In a speech to the Urban Institute in Washington, DC, Federal Reserve Governor Lael Brainard outlined the Federal Reserve Board’s preferred approach to modernizing CRA, which differs significantly from the approach taken by the OCC and the FDIC in their notice of proposed rulemaking, as covered in the December 18 edition of the Roundup. According to Governor Brainard, the Federal Reserve Board recommends two tests for evaluating CRA performance. The first is a retail lending test, applicable to all banks, that would use loan counts to measure how well a bank is serving low- and moderate-income borrowers, small businesses and farms in its assessment area and how well that bank is serving low- and moderate-income neighborhoods in its assessment area. The second is a community development test, applicable to larger banks, that would compare the combined measure of a bank’s community development financing relative to deposits in its local assessment area to a national average, set differently for local and urban areas, and a local average in the bank’s assessment area. Each test would include qualitative standards that would allow regulators to tailor the requirements of such a test to local conditions and the different sizes and business models of banks, and that would automatically adjust to changes in the business cycle. The two test approach differs from the one taken by the OCC and FDIC, which would combine several aspects of CRA evaluation into a single, final score based in part on dollar value. Based on Governor Brainard’s speech, it is clear that the Federal Reserve Board does not intend to join the notice of proposed rulemaking issued by the OCC and FDIC absent significant changes to that proposal.
On January 8, the OCC issued a proposed rule that would implement changes recommended in the March 2017 EGRPRA report. These changes include:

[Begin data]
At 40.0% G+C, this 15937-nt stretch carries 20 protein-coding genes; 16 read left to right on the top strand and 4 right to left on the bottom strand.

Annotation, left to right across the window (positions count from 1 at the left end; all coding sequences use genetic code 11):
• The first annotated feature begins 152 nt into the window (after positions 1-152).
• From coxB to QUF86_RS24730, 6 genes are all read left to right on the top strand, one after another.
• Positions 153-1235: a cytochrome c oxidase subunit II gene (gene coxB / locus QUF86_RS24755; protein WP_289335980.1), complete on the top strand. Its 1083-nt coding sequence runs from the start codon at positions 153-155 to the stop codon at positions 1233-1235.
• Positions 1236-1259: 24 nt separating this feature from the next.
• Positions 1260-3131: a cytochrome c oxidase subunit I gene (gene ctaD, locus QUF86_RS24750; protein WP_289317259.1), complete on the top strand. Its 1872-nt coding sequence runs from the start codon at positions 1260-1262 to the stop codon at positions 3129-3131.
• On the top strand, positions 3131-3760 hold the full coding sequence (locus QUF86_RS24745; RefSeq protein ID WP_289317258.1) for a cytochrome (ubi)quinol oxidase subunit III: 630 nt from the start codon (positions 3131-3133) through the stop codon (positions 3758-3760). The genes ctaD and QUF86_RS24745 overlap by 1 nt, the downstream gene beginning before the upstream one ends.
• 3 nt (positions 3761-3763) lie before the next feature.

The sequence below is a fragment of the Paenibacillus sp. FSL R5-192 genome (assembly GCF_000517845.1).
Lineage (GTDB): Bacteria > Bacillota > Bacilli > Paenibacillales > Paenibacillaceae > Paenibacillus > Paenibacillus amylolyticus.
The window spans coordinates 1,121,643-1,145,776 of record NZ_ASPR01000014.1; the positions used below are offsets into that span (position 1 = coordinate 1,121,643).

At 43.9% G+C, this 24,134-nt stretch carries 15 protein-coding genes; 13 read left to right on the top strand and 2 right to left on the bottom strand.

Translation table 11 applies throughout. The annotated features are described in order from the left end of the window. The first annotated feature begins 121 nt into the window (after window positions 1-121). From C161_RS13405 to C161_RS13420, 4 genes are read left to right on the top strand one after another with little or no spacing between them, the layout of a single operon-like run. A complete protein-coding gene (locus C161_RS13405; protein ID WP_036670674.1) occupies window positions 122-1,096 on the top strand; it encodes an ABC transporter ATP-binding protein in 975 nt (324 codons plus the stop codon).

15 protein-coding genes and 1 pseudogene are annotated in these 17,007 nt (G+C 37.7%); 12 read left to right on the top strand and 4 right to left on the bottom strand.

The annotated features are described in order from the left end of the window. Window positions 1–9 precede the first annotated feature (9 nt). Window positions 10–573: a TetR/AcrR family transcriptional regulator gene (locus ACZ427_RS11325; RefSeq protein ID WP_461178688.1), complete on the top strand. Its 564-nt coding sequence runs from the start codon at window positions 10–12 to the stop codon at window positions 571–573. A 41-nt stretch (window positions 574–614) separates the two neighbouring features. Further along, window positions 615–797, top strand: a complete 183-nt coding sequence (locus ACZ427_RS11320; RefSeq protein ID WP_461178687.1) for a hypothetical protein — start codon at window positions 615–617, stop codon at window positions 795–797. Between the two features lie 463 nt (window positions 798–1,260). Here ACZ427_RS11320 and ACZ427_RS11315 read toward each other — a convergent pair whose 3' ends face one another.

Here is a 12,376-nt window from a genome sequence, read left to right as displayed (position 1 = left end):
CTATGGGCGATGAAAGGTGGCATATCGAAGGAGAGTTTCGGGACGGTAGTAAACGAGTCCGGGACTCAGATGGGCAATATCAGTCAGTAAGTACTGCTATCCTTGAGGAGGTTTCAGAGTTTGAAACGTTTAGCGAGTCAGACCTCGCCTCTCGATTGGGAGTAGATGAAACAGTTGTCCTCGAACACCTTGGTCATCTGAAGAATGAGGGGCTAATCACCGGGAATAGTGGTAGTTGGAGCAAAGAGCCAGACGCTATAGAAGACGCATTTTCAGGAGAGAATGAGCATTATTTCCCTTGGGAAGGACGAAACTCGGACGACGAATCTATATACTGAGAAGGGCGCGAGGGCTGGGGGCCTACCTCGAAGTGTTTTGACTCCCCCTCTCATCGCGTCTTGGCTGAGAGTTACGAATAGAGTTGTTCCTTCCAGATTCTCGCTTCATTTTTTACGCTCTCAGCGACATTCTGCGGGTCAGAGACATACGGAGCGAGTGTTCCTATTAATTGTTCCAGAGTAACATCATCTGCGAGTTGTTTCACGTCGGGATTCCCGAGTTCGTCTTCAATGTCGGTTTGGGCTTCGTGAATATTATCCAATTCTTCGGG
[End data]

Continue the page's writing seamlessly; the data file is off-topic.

- Repealing the OCC’s employment contract rule for federal savings associations;
- Amending the OCC’s fiduciary rules to expand the list of acceptable collateral for self-deposited trust funds to include additional types of instruments;
- Amending the recordkeeping requirements for fiduciary accounts to include state law retention minimums;
- Amending the OCC’s mutual-to-stock conversion regulations to reduce burdens and increase flexibility;
- Removing requirements for OCC-supervised banks to provide the agency with audited statements in connection with securities offerings that satisfy the requirements of the Securities and Exchange Commission’s Regulation A; and
- Updating cross references to repealed and integrated rules, remove unnecessary definitions, and make technical changes.
Comments are due by March 9.
Goodwin Alert: ISS Policy Updates for 2020 Proxy Season
Institutional Shareholder Services (ISS) has published its annual updates to its proxy voting guidelines, which will be effective for annual meetings held on or after February 1, 2020. The ISS updates include matters related to (1) board diversity, attendance, and chair independence; (2) “problematic” governance and capital structures of newly public companies; and (3) evergreen provisions in equity and other incentive plans, “inappropriate” share repurchase plans, and reports on pay gaps that do not include race or ethnicity with gender. Companies should also note that 2020 will be the first year in which existing ISS policies on excessive non-employee director pay may result in negative voting recommendations. To learn more, read the client alert issued by Goodwin’s Public Companies practice.
Delaware amended the Delaware General Corporation Law (DGCL) and the Delaware Limited Liability Company Act (DLLCA) in 2017 and 2018, respectively, to permit corporations and limited liability companies to represent capital stock, record equity transactions, and communicate with equity holders via blockchain-based distributed ledgers. (S. 69, 149th Gen. Assembly, Del. 2017; S. 183, 149th Gen. Assembly, Del. 2018.) The DGCL and DLLCA refer to these blockchain-based distributed ledgers as “Electronic Networks.” Rather than treating an Electronic Network as a novel equity regime, Delaware law views an Electronic Network as a traditional uncertificated ownership record—akin to when a company foregoes stock certificates and instead represents equity in a paper ledger or schedule to an operating agreement. Read the Digital Currency + Blockchain Perspectives blog post.
The 2020 Consumer Financial Services Committee Meeting of the ABA Business Law Section will consist of nearly 250 practice-area professionals. Goodwin is a sponsor. For more information, click here.
The 2020 Acquire or Be Acquired Conference helps bank CEOs, executives and board members plan for what’s ahead. Now entering its 26th year, this annual event features an expansive agenda with your bank’s entire senior team in mind. From strategic discussions around successful mergers, organic growth and building your bank’s value to in-depth examinations of digital strategies and innovations, this conference was created for ALL banks - no matter their size - looking to grow. Goodwin Partner, Kimberly Holzel, will speak on a FinTech panel, "Making the Right Investments in Technology." For more information, click here.